It’s difficult, sometimes, to decide where to send your charitable gifts. The need in so many areas is so great.
Do you do something to help the poor? Would you want to direct your money toward people who are suffering abuse? People who need help with drug addiction or mental illness? The homeless?
What if you could help all of those causes and many more with one check?
That is the idea behind the United Way, and that is what makes it a fruitful and fulfilling way to help people in your own community.
The United Way of the Adirondack Region Inc. is trying to reach its goal of $775,000, with the campaign deadline approaching at the end of January.
The national economy is still rocky, despite some gains over the past year, and charitable giving is down all over the United States. The situation in the North Country is similar: Adirondack United Way Executive Director John Bernardi said projections, at this point, show the campaign coming within about $100,000 but not making goal.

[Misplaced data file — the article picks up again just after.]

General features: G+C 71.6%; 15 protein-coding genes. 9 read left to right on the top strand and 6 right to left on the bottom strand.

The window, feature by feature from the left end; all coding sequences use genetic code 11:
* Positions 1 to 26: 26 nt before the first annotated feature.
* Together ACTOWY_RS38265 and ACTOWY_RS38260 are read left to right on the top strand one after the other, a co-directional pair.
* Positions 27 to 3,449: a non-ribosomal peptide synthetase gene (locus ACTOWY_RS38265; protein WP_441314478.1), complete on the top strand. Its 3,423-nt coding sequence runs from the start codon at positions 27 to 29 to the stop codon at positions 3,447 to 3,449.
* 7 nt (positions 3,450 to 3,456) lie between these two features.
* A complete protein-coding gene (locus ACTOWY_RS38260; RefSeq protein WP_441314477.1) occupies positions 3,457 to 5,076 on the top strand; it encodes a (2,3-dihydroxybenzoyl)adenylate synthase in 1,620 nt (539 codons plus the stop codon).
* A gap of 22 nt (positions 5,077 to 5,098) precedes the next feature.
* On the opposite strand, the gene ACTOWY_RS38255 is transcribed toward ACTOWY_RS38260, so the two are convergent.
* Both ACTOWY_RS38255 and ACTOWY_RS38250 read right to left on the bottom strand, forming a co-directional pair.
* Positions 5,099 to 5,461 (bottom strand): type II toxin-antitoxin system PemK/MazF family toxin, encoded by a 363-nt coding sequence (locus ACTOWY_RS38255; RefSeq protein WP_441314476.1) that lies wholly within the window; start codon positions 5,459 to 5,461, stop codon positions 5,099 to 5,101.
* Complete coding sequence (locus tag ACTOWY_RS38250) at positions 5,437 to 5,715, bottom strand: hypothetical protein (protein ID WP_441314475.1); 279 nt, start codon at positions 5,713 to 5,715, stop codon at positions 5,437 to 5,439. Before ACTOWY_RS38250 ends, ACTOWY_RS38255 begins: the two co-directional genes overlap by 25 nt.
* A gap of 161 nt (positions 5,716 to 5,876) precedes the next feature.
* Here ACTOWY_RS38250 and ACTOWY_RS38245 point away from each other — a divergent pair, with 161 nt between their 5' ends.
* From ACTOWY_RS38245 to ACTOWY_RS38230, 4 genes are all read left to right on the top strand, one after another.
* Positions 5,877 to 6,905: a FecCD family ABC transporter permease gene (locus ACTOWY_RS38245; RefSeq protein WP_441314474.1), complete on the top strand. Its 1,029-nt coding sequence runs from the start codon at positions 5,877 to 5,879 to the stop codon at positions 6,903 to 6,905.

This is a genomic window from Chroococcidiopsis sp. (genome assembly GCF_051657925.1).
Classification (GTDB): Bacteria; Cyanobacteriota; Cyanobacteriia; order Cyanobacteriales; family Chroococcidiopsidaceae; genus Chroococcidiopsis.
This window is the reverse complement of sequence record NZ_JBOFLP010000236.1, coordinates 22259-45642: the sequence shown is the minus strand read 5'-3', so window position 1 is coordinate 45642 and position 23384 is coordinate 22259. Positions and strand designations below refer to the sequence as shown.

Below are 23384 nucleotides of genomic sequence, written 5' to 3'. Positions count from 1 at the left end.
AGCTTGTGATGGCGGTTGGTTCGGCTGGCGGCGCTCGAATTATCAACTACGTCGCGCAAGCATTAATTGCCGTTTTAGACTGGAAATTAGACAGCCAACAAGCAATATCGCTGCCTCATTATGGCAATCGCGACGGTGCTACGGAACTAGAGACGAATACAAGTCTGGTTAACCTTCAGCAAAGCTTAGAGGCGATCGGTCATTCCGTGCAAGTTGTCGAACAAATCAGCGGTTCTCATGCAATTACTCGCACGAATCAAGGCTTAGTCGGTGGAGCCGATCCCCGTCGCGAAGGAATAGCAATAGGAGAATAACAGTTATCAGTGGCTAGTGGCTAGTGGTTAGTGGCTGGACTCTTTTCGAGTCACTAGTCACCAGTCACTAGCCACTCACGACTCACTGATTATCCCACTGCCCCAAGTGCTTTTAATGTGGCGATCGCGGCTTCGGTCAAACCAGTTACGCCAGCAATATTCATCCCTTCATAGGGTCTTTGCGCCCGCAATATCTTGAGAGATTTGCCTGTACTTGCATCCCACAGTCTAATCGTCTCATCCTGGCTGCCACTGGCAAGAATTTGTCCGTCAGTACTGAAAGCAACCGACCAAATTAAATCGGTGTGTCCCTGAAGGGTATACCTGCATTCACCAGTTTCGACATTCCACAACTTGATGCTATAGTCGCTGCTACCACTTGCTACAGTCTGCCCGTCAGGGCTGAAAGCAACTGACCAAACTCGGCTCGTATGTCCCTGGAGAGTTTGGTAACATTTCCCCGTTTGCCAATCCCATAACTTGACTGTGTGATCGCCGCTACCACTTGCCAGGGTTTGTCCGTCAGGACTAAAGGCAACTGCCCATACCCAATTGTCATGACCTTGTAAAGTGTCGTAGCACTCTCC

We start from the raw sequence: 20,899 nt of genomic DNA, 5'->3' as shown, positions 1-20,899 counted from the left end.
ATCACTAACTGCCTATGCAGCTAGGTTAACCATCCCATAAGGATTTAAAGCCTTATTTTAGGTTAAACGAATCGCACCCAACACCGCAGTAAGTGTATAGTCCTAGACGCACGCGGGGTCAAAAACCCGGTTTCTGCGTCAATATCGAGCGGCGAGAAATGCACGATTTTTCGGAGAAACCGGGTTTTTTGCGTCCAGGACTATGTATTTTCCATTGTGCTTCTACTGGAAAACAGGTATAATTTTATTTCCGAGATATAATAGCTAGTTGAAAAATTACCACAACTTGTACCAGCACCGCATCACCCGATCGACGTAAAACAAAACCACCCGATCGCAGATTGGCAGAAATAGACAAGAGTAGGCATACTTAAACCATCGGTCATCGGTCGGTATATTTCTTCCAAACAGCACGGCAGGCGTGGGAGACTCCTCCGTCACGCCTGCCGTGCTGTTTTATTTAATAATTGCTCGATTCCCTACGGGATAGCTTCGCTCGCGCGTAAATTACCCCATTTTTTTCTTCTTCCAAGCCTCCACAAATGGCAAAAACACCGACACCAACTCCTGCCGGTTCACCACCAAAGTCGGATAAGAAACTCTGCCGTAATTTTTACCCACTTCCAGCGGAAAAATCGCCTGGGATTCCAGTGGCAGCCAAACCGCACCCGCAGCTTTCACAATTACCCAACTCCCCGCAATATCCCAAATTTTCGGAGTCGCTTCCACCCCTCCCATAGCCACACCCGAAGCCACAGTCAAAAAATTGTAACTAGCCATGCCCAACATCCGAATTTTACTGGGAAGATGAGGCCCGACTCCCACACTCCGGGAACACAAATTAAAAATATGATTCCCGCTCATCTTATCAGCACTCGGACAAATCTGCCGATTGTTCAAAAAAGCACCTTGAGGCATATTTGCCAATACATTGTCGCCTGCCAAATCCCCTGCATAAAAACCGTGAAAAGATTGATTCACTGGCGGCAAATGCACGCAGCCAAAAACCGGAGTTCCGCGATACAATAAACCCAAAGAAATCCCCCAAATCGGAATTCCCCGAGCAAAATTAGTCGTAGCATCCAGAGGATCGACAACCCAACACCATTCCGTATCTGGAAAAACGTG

It is imperative, for the well-being of neighbors in your communities, that the drive does not fall short.
”We are working diligently to close that gap,” Bernardi told the Press-Republican. “It is a difficult environment, due to the economy; however, the needs are greater than ever, due to the economy. It’s like a double-edged sword.”
A donation to the United Way benefits 41 agencies, which provided service to 80,000 people throughout our region last year.
”We assess community needs and priorities and allocate funds accordingly, with detailed review by community volunteers,” Bernardi explains. “Campaign funds are like an insurance policy for the community to help ensure that services are there when we need them.”
United Way also operates a number of local health and human-service programs, including a Regional Volunteer Center, 211 Information and Referral and Volunteer Tax Assistance for Earned Income Tax Credit.